Business Leader Q&A: Farly – a sustainable fashion-tech social marketplace

Business Leader recently did a Q&A with Farleigh Hungerford, founder of sustainable shopping platform Farly.

How did you go from inviting friends round to buy clothes pieces to launching Farly?

Farly was born from a reaction to fast fashion and in particular, some fashion waste that I experienced first-hand when creating my own fashion brand.

I used to live in LA where I spent weekends trawling flea markets from Silverlake to Downtown collecting one-of-kind treasures. Clothes, earthenware, cutlery, even skateboards. With zero storage in my one-bedroom Venice flat, I would hang my finds on my living room wall. Before long – friends started asking if they could buy this and that, which inspired my ‘Friday: shop my wall’ project. It was sociable, collaborative and it encouraged recycling. And this is what we’ve recreated, digitally, with Farly.

My impromptu ‘shop my wall’ experience taught me something really important: that we still trust and value our friends’ recommendations the most. That and the belief that it’s possible to own beautiful products and take care of our planet at the same time are at the heart of Farly. It’s our mission to bring you carefully curated products that promote conscious, non-planet littering shopping on a platform driven by the power of trusted recommendations.

This was the start of a new journey for me and the creation of Farly – a sustainable fashion-tech social marketplace.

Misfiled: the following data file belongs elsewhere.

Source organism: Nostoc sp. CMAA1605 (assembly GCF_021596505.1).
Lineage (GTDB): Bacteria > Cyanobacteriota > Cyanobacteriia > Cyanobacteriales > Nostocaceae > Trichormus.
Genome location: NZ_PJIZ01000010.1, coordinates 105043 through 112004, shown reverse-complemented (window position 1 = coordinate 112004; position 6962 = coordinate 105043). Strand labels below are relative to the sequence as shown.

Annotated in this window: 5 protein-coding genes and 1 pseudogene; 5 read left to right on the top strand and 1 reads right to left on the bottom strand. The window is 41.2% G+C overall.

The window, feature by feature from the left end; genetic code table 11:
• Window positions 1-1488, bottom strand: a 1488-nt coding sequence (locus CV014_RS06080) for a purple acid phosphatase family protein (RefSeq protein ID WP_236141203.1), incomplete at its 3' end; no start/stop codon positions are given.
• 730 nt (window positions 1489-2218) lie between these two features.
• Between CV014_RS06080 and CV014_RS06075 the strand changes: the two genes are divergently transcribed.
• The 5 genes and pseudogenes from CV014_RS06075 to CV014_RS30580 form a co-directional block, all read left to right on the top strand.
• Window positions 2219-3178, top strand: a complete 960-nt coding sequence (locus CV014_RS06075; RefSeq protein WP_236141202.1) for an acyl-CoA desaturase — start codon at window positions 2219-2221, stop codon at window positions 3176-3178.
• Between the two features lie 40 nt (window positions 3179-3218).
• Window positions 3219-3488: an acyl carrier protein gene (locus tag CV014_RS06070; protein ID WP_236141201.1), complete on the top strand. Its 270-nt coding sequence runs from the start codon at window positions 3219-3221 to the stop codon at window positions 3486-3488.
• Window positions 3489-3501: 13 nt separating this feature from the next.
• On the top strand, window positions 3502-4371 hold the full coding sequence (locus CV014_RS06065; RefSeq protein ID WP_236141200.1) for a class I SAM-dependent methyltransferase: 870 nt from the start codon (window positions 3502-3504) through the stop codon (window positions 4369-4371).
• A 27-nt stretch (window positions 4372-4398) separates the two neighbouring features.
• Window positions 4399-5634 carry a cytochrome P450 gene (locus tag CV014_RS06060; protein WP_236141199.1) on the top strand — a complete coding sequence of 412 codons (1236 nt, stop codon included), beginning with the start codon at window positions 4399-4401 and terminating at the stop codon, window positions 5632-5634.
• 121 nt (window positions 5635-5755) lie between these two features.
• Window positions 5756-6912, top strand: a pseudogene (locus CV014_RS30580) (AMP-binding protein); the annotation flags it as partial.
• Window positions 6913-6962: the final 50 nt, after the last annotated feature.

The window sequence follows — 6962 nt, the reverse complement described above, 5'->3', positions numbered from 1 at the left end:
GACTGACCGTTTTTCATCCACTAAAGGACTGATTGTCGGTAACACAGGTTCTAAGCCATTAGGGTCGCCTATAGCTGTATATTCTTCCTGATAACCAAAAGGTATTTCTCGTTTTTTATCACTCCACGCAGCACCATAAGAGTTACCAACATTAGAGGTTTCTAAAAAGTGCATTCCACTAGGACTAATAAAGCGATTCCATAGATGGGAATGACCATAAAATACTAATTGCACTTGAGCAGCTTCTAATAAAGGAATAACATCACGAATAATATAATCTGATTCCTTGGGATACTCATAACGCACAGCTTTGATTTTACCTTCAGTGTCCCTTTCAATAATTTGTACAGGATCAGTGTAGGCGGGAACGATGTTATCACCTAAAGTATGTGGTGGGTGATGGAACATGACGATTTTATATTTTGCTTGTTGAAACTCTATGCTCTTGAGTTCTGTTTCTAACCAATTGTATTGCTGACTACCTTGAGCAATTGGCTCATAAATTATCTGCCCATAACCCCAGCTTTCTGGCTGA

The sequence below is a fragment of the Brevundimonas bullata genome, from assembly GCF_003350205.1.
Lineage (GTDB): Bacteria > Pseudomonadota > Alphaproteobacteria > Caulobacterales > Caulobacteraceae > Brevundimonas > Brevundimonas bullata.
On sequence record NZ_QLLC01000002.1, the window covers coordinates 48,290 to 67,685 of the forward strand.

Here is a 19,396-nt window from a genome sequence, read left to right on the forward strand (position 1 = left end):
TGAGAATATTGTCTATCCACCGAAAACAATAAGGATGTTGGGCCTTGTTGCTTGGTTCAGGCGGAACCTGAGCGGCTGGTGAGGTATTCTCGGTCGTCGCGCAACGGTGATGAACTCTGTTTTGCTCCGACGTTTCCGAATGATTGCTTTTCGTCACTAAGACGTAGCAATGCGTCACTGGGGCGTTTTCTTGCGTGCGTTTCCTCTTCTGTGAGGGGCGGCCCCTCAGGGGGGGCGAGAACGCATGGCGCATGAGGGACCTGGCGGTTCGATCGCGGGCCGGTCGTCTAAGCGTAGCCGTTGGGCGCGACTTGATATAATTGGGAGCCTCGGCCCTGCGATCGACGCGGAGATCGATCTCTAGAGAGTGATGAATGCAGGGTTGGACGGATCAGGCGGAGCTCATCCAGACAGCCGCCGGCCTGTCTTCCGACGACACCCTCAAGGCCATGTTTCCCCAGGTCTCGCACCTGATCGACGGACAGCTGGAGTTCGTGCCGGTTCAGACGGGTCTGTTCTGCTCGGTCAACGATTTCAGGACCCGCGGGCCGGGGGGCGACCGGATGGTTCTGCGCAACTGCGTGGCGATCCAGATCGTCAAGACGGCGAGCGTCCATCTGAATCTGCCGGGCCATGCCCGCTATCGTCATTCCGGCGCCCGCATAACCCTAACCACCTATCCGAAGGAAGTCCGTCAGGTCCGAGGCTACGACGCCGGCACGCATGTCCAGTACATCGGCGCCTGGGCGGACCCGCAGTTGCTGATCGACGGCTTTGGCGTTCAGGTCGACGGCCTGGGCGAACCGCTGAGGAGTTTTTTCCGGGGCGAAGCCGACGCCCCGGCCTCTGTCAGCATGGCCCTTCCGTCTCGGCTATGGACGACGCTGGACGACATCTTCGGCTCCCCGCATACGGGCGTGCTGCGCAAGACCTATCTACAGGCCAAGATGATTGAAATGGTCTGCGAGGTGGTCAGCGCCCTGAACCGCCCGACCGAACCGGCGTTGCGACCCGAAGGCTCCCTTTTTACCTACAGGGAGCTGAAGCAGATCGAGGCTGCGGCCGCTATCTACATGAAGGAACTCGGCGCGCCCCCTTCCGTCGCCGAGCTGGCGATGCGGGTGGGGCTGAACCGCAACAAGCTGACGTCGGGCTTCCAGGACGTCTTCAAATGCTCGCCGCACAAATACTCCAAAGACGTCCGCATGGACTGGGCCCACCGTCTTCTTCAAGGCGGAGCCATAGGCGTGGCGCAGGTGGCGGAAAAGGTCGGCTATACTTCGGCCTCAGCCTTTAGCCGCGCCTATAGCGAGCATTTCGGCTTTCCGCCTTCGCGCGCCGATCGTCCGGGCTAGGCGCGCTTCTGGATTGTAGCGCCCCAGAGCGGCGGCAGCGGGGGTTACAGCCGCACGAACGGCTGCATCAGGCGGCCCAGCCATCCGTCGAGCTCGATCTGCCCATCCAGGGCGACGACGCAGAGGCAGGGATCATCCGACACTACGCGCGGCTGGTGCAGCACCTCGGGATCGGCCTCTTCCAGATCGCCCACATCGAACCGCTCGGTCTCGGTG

What barriers did you face when starting your business?

I’ve so far managed to build a solid team around me, have made product developments to the tech side to give a more exciting and creative user experience. The most challenging aspect now is raising investment. Farly has been bootstrapped thus far and whilst pitches are happening, I would like to see more money being invested in women-led start-ups particularly as in 2019, 2.8% of funding went to women-led startups; whilst in 2020, that fell to 2.3% according to Crunchbase figures.

Nonetheless, there is interest in Farly so I am confident that funding will happen soon.

How have you managed to overcome these barriers?

There has been a lot of time spent networking which has been great for spreading the word about Farly. I have met some fantastic like-minded entrepreneurs who have given me some good advice and put me in touch with industry connections and through various conversations, there has been some very positive feedback. In fact, despite the earlier challenges faced, Farly has managed to raise interest from investors so we look forward to being able to announce investment opportunities soon.

Have you seen a noticeable shift to vintage and second-hand clothing over the last decade?

Yes definitely! The results of environmental damage paralleling a desire to protect the planet has also resulted in generations now wanting alternative ways to live sustainably. This has led to an increase in second-hand goods as people try to reduce, reuse and recycle. People are rethinking ways to protect our natural world socially, economically, and environmentally and that includes how we manufacture, shop and interact with products.